to gdp. now, we don't want to get there that we. the same way we don't want to go over the fiscal cliff. in other words, the fiscal cliff is a big austerity. we get $7 trillion in the deficit reduction over the last ten years. but you don't do it the way we want to do it. when it comes to the baseline, we have to work together as part of an agreement to get the right baseline but that doesn't mean it is not for real world deficit reduction. it is. does it mean that it's better than the current law? maybe not. but there is an agreement that in the fiscal cliff is not the best way. >> we could add the baseline. the deficit to gdp. >> you said the deficit. >> you look at the current line baseline and get under 1% of deficit to gdp. >> seven years and 7 trillion of debt reduction. if anybody wants to read more about, please look at that space on what it takes. i thank you all for being here today. one reason we have to end it is that these people are going to be so instrumental in getting us out of this mess that we have to get them back to work. >> , come thank you. [applause] >> more abou
discover, is worry about the debt and the fiscal cliff. our program today, just briefly, others will talk, and we will give the polling results, and then a senior national journal member will have a panel discussion. it is a terrific day, i think. please turn these off. and, again, i welcome you. joan is the executive vice president of the country's largest insurance. you are in good hands with all state. joan has been a terrific partner. she is responsible of corporate relations for allstate. she did civil -- similar work with monsanto and others. she is a consummate marketing and communications strategist, which is what washington is all about, so thank you very much and welcome. [applause] >> ok. thank you. john, for that introduction. the national journal has been a terrific partner in supporting our work and the challenges that the american middle-class has been facing during this great recession, and i thank them for that. many thanks also to end, who will take us through the polling data to date -- many thanks take us through the polling data today, as well as one of his associates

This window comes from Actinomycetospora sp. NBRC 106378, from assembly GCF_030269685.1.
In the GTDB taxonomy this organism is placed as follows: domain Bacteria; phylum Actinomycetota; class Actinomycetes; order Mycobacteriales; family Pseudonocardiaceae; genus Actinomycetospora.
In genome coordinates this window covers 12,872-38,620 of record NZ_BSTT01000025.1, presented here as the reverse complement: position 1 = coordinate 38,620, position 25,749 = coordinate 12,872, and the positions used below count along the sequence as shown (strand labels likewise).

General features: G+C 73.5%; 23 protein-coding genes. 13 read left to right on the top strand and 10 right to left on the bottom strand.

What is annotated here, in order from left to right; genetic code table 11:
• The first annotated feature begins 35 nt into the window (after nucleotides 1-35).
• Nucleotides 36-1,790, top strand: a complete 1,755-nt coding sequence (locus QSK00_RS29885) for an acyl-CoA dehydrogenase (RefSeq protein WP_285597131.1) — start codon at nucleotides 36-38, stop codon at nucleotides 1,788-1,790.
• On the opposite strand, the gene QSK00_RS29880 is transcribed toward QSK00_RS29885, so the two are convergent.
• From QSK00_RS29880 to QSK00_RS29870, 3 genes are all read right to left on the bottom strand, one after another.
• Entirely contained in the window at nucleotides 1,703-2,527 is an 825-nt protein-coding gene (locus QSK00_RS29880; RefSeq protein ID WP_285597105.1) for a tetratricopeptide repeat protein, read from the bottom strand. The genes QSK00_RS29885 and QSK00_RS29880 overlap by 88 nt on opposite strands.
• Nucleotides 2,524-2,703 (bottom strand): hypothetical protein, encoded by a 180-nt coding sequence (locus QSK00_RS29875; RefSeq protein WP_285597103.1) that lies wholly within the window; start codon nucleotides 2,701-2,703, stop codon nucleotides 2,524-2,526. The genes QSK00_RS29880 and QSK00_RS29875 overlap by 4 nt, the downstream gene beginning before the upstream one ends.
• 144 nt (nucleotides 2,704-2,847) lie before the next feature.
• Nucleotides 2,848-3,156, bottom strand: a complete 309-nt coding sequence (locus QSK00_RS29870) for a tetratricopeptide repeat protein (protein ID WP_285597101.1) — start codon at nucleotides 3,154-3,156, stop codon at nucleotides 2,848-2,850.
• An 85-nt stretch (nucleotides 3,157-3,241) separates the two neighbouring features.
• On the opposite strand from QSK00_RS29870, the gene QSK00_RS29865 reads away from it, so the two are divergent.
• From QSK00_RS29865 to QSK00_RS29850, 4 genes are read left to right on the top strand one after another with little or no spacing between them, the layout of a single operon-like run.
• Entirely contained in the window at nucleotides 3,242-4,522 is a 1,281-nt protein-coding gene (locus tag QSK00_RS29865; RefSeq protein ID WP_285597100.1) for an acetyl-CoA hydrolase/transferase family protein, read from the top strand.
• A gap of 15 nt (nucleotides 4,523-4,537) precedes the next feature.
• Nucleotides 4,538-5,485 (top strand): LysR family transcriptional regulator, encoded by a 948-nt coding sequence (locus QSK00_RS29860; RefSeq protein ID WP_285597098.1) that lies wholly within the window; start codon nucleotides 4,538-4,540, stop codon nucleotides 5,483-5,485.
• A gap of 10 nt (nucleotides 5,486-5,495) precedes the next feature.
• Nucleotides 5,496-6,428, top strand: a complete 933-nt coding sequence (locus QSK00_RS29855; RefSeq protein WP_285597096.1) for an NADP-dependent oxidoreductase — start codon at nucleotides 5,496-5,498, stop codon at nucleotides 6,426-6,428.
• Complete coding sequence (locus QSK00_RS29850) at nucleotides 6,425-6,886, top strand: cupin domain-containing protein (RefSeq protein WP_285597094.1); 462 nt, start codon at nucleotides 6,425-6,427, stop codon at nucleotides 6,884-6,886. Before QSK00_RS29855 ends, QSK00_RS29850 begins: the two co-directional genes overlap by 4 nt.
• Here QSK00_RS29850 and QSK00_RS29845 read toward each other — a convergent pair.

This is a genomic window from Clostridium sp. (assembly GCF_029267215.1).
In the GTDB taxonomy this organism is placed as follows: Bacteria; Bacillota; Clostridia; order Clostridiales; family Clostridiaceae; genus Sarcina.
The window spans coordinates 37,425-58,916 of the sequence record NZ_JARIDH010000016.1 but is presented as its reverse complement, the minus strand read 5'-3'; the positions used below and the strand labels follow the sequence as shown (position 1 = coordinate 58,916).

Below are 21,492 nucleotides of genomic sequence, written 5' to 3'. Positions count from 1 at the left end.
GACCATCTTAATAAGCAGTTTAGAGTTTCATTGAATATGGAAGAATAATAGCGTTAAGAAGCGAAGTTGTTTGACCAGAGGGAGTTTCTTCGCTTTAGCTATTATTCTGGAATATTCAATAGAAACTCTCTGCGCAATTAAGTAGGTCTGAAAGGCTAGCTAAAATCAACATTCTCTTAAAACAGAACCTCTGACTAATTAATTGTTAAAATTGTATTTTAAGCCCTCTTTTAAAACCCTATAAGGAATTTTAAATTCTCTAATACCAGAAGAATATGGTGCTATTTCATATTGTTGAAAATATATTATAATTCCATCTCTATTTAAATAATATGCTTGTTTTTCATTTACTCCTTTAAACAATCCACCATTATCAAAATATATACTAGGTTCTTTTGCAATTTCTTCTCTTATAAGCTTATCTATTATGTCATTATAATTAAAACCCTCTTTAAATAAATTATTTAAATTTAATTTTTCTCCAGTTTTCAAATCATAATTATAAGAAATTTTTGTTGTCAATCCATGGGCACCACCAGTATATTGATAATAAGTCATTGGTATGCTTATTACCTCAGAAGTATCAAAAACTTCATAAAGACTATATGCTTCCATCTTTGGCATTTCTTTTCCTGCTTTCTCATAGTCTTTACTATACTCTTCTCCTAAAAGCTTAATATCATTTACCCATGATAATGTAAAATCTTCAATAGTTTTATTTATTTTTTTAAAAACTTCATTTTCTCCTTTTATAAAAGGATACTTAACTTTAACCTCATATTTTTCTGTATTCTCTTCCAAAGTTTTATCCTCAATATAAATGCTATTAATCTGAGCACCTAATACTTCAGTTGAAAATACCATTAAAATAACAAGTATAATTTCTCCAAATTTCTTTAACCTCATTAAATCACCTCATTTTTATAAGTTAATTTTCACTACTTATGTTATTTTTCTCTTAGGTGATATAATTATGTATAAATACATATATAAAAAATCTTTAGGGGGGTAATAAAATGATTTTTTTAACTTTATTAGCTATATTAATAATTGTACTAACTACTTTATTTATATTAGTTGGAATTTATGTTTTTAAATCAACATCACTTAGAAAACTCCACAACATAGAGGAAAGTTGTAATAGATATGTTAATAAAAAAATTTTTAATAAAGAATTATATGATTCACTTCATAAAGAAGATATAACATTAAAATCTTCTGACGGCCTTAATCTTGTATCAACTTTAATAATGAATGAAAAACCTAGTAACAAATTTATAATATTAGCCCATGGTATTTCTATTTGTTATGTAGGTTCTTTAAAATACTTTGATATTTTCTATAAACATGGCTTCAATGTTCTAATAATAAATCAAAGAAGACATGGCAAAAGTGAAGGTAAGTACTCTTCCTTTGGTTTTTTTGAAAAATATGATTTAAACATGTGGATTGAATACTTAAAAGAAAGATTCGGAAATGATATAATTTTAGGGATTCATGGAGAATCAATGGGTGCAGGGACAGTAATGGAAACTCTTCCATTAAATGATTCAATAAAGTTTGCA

should compromise and hear both sides. >> i think you should go off the fiscal cliff. americans are barreling down the road that's debt. there is a fork in the road. on the left are all our kids and our grand kids and the next generations. and on the right the road on the right is the fiscal cliff. really that the is choice if we don't do something about it we are going to go anyway. do you run over the kids with the car or do you take the other road which is not a good one but better than running over your kids fiscal cliff. it's a hard choice. >> but if we don't do it, if we don't go over the fiscal cliff the democrats will never cut a dime in spending. >> why would the democrats want change? if the bush tax cuts are going to expire they are saying this is great because this means the rich are going to pay more money, we are going to have more money to spend. they are already spending a the lo. they are saying why would we want change? this is great we have more money to spend. >> nancy pelosi saying why aren't we voting on middle class tax cuts? get to the other stuff. put th
's absolutely right, carl. a lot of people have been drawing similarities between the current fiscal cliff negotiations and that debt ceiling standoff from last year. so we have one former insider who joins us right now. he's been through this before. he probably knows how to read the signs better than just about anybody out there. bill daley was the white house chief of staff under president obama during the debt ceiling negotiations last year. mr. daley, thank you very much for joining us this morning. >> thanks for having me. >> reporter: we were just trying to figure out what to make of this. all morning long we've been saying it's relatively good news that we haven't within hearing from the principalprincipals. what does it mean now that speaker boehner is going to be addressing the house at noon. >> i think it's a strong sign there is movement. i don't know that. i'm not on the inside. i don't know what's going on. i doubt the speaker is going to stand up and speak to the body and say nothing's happening and we're not going anywhere and just give a partisan speech. so i'm hopeful tha